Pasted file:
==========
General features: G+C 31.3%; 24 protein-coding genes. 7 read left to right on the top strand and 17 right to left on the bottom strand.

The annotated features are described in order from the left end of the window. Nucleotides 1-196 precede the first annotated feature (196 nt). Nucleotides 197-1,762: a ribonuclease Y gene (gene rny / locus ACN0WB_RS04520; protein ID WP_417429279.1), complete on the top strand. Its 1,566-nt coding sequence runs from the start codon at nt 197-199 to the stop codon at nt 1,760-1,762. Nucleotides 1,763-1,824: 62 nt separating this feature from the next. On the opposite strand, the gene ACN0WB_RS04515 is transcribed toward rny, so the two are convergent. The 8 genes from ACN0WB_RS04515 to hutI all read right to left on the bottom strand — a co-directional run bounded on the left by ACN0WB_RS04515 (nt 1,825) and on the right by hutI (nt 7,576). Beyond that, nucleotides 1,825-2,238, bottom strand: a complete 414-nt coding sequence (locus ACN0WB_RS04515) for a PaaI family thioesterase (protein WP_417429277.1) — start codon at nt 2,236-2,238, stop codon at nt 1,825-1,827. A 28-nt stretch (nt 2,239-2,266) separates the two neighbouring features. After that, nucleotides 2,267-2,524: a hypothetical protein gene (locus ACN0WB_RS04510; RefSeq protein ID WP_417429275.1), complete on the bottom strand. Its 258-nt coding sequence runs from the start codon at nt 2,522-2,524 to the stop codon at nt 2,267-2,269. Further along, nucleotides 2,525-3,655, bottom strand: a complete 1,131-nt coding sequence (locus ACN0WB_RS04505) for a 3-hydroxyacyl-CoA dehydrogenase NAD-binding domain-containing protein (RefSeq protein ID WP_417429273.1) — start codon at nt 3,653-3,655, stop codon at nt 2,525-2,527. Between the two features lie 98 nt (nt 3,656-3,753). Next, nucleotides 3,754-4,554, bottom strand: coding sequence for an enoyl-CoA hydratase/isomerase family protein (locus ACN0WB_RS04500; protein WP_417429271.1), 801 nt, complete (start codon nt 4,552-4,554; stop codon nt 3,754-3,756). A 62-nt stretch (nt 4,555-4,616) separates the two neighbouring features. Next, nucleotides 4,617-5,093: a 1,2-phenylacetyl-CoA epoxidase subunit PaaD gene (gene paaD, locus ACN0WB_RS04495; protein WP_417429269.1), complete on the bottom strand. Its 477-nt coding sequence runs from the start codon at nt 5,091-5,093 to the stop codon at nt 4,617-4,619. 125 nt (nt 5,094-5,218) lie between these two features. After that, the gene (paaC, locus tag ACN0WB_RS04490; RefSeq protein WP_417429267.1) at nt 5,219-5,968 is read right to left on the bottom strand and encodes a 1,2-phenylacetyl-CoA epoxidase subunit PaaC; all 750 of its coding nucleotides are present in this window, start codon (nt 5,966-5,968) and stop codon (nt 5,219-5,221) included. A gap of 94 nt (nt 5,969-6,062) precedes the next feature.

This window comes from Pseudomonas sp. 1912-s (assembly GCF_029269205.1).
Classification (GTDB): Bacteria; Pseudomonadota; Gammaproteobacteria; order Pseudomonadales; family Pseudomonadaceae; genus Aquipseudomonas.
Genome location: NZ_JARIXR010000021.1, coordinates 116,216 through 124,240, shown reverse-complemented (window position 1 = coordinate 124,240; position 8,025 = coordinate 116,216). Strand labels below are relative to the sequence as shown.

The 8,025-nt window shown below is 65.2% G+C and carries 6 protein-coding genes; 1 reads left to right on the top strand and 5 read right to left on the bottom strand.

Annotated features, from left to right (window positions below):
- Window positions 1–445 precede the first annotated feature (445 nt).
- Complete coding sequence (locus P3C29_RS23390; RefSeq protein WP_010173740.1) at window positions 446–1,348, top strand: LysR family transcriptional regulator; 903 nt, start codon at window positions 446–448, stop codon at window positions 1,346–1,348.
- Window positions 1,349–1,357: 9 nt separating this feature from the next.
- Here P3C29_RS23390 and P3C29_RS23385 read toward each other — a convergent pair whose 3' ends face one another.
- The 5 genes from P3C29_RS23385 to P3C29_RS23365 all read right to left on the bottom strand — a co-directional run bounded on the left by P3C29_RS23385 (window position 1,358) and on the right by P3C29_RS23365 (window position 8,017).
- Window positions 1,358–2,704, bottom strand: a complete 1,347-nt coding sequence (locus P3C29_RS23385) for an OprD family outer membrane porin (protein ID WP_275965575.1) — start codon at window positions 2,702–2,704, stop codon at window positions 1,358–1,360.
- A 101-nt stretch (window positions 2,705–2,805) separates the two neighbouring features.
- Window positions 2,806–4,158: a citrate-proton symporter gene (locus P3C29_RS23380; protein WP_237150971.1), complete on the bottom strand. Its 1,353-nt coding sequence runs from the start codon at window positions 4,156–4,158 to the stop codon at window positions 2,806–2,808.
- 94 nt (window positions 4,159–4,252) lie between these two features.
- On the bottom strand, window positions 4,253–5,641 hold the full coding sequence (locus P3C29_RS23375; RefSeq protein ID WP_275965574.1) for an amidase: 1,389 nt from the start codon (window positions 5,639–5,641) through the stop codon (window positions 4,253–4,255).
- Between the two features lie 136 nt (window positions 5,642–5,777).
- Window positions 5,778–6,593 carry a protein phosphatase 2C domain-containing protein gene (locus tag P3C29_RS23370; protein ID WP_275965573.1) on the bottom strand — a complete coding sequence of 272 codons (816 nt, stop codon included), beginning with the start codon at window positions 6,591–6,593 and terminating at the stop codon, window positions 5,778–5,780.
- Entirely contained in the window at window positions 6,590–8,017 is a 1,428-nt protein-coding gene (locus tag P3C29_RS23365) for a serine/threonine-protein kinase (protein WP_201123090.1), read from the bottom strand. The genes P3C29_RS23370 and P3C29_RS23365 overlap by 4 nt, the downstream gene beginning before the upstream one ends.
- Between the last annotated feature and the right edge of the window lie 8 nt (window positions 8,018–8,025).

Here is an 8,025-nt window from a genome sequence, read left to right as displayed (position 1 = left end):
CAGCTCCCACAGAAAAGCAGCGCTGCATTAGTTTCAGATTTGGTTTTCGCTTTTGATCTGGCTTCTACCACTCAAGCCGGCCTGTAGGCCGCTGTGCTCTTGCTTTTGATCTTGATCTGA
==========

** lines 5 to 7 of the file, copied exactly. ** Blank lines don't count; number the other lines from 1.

Genome location: NZ_JARIXR010000021.1, coordinates 116,216 through 124,240, shown reverse-complemented (window position 1 = coordinate 124,240; position 8,025 = coordinate 116,216). Strand labels below are relative to the sequence as shown.

The 8,025-nt window shown below is 65.2% G+C and carries 6 protein-coding genes; 1 reads left to right on the top strand and 5 read right to left on the bottom strand.

Annotated features, from left to right (window positions below):